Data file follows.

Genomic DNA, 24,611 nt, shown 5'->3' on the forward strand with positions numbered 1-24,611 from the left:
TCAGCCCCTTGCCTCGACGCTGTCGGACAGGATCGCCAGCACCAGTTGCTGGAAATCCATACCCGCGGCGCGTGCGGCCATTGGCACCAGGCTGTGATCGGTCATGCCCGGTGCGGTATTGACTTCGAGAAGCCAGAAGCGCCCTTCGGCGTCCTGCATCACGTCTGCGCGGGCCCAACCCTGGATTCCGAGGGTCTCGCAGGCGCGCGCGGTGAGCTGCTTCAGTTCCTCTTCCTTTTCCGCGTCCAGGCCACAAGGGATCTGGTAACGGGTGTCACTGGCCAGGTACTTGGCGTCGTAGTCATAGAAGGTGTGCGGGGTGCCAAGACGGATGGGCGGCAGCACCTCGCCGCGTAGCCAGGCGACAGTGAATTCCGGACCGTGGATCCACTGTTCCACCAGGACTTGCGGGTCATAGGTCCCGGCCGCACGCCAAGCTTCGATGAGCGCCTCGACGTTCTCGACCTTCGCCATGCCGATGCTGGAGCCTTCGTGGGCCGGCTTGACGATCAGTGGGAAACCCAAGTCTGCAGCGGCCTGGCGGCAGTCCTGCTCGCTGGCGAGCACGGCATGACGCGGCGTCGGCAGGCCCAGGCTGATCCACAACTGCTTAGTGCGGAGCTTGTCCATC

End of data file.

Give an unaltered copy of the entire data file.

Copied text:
Genomic DNA, 24,611 nt, shown 5'->3' on the forward strand with positions numbered 1-24,611 from the left:
TCAGCCCCTTGCCTCGACGCTGTCGGACAGGATCGCCAGCACCAGTTGCTGGAAATCCATACCCGCGGCGCGTGCGGCCATTGGCACCAGGCTGTGATCGGTCATGCCCGGTGCGGTATTGACTTCGAGAAGCCAGAAGCGCCCTTCGGCGTCCTGCATCACGTCTGCGCGGGCCCAACCCTGGATTCCGAGGGTCTCGCAGGCGCGCGCGGTGAGCTGCTTCAGTTCCTCTTCCTTTTCCGCGTCCAGGCCACAAGGGATCTGGTAACGGGTGTCACTGGCCAGGTACTTGGCGTCGTAGTCATAGAAGGTGTGCGGGGTGCCAAGACGGATGGGCGGCAGCACCTCGCCGCGTAGCCAGGCGACAGTGAATTCCGGACCGTGGATCCACTGTTCCACCAGGACTTGCGGGTCATAGGTCCCGGCCGCACGCCAAGCTTCGATGAGCGCCTCGACGTTCTCGACCTTCGCCATGCCGATGCTGGAGCCTTCGTGGGCCGGCTTGACGATCAGTGGGAAACCCAAGTCTGCAGCGGCCTGGCGGCAGTCCTGCTCGCTGGCGAGCACGGCATGACGCGGCGTCGGCAGGCCCAGGCTGATCCACAACTGCTTAGTGCGGAGCTTGTCCATC